According to, aquamation is a method of final disposition that is available for humans and pets. “The scientific name for this water-based process is alkaline hydrolysis. It is the same process that occurs as part of nature’s course when a body is laid to rest in the soil. A combination of gentle water flow, temperature, and alkalinity are used to accelerate the breakdown of organic materials.”

Beattie said most people are unfamiliar with the aquamation process and tend to prefer the more traditional forms of body disposition. But what he also realized is most people are unfamiliar with what happens and is involved with those more traditional methods, particularly cremation. Once explained, Beattie said, people tend to see aquamation as a less-destructive and environmentally impactful method for handling a body.

“This seems like a gentler and simpler process than combusting the body, burning it at 1,800 degrees, puncturing the organs and pumping the body full of formaldehyde, which is a carcinogen. Even though this sounds crazy, it actually is a gentler process and one that’s much better for the environment than flame cremation,” he said.

Beattie spent about $300,000 for the aquamation machine, which with its shiny knobs, valves, tubes, and pipes looks like something right out of a 1960s science-fiction movie. But the large device is firmly at the cutting edge of technology, and is fully automated once the deceased is placed in the machine.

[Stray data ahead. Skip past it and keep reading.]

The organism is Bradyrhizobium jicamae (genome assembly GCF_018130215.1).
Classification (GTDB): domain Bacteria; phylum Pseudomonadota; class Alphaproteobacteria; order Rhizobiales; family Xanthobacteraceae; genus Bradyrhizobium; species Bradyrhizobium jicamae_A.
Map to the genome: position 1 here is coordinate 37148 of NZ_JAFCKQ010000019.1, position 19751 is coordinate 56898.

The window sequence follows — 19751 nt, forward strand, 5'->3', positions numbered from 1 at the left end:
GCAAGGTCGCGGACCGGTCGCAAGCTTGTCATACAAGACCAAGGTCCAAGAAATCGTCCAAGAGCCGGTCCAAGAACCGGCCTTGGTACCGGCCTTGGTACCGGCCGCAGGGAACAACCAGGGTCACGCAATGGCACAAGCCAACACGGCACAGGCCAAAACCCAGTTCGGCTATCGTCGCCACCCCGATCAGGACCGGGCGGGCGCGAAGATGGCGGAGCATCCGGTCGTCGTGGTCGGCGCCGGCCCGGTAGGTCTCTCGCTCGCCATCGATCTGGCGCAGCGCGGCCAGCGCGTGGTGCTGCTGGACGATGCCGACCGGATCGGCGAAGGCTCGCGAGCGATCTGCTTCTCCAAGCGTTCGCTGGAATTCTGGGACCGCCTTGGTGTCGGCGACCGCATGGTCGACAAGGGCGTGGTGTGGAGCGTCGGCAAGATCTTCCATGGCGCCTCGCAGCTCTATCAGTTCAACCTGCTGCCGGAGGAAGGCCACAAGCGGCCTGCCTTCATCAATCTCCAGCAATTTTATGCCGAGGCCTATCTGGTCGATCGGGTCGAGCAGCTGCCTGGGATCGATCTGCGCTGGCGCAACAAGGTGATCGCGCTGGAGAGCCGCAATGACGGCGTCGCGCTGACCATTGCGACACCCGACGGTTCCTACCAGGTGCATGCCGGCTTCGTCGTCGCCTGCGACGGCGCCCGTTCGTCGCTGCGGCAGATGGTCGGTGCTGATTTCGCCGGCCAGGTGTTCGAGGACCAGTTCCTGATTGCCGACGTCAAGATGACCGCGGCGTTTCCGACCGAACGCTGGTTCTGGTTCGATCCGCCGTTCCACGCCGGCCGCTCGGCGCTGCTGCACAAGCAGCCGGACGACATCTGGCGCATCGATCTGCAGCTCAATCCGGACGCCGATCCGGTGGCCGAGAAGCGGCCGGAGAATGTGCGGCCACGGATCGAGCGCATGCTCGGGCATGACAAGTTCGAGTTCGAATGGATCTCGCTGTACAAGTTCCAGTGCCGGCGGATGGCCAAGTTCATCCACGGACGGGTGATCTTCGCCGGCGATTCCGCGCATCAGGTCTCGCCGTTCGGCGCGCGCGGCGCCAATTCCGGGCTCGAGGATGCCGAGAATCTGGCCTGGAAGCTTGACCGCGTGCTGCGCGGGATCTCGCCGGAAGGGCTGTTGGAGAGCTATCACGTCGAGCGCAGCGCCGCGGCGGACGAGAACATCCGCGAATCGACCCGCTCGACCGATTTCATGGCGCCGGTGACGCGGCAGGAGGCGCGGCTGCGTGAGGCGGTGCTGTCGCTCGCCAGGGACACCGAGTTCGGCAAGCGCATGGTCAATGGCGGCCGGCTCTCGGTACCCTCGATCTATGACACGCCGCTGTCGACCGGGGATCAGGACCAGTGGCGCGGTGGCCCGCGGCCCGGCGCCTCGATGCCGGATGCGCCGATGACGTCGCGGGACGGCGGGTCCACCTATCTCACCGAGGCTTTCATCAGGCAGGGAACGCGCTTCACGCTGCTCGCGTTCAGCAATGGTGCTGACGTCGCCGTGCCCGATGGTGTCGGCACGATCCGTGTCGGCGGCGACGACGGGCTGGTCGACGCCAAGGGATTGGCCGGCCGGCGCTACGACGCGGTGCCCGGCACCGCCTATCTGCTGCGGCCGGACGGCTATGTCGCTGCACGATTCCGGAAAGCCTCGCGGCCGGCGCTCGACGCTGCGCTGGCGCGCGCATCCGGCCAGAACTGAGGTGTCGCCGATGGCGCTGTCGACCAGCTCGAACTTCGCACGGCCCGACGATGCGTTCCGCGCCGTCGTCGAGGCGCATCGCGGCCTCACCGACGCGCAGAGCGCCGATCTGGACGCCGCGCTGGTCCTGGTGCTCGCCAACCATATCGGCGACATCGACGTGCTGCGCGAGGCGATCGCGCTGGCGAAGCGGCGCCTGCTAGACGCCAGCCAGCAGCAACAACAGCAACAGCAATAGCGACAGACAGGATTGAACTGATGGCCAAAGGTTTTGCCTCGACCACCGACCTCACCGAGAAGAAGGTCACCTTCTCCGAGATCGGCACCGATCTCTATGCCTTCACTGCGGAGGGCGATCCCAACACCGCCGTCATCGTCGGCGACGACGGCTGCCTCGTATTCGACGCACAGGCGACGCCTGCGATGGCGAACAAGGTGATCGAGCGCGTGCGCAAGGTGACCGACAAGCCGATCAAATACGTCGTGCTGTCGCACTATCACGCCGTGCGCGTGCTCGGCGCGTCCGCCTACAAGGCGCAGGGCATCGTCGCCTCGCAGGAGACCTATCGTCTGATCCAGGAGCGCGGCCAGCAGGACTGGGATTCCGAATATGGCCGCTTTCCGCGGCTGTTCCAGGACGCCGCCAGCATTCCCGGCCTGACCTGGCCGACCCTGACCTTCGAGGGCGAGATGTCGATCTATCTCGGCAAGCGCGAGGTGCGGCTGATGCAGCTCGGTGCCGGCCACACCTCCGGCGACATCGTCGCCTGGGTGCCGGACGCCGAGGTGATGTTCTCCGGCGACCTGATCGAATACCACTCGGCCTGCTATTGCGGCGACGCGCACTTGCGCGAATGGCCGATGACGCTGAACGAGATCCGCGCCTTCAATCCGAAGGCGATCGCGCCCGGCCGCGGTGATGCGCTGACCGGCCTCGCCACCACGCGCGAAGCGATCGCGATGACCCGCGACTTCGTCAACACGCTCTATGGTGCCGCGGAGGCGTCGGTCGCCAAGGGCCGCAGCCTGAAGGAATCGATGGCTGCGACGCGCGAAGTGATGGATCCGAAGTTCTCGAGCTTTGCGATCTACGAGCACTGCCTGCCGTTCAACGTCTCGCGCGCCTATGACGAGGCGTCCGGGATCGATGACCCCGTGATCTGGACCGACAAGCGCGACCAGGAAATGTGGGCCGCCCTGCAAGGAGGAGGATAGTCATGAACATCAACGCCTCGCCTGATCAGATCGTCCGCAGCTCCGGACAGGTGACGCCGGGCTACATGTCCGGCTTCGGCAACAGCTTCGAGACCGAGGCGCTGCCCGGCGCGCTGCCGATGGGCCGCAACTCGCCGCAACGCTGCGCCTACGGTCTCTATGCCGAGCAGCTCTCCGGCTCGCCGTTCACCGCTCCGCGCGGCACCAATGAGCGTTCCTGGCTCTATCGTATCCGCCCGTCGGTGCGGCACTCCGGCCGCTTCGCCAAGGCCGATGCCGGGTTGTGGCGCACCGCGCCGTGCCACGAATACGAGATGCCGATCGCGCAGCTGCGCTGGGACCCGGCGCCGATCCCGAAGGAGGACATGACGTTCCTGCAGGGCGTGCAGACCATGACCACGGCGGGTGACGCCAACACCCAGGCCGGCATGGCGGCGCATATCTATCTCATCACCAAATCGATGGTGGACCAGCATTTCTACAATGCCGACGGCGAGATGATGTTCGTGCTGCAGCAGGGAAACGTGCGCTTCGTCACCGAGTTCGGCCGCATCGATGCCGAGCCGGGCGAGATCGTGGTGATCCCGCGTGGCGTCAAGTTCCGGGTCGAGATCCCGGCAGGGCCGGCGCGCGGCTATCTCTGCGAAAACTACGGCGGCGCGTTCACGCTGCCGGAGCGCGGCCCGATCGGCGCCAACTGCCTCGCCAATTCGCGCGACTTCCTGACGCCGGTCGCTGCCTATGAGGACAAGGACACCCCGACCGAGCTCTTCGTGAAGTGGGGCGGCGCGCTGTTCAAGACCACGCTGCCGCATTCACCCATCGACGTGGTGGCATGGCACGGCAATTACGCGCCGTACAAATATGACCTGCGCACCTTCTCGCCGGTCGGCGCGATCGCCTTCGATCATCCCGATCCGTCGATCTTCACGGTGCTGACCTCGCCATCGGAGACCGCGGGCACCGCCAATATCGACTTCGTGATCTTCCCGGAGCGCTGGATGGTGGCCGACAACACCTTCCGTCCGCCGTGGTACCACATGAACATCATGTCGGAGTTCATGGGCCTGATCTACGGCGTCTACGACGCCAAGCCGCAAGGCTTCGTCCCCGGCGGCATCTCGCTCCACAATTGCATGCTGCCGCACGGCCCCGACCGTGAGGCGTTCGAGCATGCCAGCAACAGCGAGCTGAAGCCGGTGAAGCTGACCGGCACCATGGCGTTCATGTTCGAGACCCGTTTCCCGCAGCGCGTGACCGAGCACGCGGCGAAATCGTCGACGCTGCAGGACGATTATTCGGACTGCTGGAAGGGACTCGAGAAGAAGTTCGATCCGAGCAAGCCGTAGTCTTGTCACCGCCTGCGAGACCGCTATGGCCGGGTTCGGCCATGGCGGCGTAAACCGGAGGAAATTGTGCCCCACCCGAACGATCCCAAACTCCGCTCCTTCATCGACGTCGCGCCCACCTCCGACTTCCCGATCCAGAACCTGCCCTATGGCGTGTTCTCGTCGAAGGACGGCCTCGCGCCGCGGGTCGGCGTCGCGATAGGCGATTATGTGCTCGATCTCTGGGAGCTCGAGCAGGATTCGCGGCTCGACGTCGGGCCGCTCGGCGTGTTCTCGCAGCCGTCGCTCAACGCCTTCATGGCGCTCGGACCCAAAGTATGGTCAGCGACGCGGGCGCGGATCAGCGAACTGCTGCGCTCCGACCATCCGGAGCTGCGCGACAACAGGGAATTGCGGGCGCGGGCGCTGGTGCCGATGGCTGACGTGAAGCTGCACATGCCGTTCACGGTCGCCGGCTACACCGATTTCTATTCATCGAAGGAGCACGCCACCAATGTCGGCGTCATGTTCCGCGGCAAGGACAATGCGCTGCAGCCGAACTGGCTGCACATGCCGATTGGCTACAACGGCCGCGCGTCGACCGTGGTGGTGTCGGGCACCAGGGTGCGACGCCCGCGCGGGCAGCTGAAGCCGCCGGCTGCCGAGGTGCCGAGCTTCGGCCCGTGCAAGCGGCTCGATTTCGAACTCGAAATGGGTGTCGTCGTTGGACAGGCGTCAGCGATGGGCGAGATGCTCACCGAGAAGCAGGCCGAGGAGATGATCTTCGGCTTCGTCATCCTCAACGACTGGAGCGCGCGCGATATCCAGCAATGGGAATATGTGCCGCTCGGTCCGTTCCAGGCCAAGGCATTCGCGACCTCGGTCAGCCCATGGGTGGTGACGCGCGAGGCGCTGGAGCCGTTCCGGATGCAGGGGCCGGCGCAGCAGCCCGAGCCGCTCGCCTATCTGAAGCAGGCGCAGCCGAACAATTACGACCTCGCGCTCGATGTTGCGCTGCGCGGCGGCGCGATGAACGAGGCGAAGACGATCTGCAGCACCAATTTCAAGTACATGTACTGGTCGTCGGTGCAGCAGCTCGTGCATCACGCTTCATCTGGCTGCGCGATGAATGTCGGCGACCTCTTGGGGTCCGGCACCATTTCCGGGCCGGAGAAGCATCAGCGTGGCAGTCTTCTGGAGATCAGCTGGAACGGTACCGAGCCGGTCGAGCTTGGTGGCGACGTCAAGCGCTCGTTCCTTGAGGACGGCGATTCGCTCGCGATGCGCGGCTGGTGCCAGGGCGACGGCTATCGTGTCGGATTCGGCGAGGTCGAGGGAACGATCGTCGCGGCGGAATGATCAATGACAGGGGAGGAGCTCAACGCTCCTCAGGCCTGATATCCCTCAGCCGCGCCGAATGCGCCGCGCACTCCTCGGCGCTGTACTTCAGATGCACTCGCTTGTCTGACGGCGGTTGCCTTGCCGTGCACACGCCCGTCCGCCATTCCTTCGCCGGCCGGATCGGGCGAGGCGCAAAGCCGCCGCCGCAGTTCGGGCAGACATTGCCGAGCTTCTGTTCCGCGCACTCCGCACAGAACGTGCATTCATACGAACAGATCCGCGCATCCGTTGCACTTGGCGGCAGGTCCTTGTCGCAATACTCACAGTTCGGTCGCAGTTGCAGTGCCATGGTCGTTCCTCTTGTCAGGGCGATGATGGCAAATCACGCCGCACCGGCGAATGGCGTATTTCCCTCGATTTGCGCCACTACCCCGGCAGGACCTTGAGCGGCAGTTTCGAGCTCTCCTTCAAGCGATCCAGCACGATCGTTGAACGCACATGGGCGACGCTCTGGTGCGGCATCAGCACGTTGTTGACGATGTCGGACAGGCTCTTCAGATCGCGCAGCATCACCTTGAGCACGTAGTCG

Once a body is placed in the cylindrical tube area of the aquamation machine, about 130 gallons of water is dispensed into the chamber. The exact amount of water fluctuates some, depending on the weight of the deceased. 

“We add approximately 5 percent potassium hydroxide, the alkaline solution which breaks down the soft tissue in the same way that high heat from cremation breaks down the soft tissue.”

The process takes about four hours, dependent, again, on the size of the individual. You cannot see in the chamber, but a digital readout on the side of the machine provides information on the progress of the aquamation, which is fully automated and unlike a cremation chamber that has to be monitored.